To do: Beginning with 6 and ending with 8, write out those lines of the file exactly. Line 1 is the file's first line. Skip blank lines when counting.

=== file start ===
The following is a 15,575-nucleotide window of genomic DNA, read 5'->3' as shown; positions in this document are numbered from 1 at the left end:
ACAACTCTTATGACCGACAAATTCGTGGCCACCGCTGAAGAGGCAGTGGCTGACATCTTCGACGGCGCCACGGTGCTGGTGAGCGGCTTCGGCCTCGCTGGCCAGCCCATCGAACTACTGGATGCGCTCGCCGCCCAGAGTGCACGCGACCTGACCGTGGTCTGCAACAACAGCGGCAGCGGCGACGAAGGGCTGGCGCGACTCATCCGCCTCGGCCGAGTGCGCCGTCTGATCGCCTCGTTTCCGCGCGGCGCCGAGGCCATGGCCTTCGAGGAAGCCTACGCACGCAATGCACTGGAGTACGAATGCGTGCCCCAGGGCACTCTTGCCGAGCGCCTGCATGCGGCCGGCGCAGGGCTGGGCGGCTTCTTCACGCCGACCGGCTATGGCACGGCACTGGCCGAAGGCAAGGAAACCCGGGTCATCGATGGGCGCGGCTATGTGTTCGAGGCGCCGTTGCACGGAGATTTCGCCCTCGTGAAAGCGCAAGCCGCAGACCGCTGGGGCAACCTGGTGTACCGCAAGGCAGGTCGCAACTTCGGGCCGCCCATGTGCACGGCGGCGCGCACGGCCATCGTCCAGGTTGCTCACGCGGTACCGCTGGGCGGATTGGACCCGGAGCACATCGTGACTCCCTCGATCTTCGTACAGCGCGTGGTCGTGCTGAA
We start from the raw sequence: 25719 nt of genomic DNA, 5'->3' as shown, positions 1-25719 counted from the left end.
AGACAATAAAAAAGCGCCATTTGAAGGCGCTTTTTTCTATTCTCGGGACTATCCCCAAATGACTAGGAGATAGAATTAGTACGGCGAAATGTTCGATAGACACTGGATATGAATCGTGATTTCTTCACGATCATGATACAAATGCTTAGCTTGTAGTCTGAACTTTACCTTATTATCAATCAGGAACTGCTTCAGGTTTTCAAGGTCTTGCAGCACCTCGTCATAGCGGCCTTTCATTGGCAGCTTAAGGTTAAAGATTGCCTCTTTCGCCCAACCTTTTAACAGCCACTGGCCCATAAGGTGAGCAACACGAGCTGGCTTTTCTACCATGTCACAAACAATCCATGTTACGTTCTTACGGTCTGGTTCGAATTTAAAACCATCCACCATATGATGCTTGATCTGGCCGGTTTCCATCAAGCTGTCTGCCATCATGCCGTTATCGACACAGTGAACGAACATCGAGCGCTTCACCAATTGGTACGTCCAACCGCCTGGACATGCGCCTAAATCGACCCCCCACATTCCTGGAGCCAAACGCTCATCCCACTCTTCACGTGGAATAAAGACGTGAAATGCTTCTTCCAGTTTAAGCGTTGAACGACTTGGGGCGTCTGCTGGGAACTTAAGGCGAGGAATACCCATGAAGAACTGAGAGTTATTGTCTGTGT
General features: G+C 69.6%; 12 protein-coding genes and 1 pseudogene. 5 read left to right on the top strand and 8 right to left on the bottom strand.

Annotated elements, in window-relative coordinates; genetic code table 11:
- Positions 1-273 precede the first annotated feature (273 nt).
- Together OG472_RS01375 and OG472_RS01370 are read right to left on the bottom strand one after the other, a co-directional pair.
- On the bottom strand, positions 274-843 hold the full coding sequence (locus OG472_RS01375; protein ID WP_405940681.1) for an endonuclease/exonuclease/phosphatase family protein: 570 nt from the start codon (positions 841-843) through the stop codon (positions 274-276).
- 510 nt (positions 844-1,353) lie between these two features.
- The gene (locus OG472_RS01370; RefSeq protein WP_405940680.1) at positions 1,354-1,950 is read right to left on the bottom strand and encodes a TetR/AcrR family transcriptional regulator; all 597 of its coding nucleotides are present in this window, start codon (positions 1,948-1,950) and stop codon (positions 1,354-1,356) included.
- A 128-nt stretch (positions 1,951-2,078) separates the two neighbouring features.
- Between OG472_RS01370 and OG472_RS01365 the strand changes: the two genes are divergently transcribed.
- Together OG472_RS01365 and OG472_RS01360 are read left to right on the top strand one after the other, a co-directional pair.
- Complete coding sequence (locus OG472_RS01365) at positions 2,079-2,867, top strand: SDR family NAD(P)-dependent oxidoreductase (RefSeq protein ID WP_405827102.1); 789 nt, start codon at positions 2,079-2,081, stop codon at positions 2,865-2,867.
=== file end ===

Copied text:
Annotated elements, in window-relative coordinates; genetic code table 11:
- Positions 1-273 precede the first annotated feature (273 nt).
- Together OG472_RS01375 and OG472_RS01370 are read right to left on the bottom strand one after the other, a co-directional pair.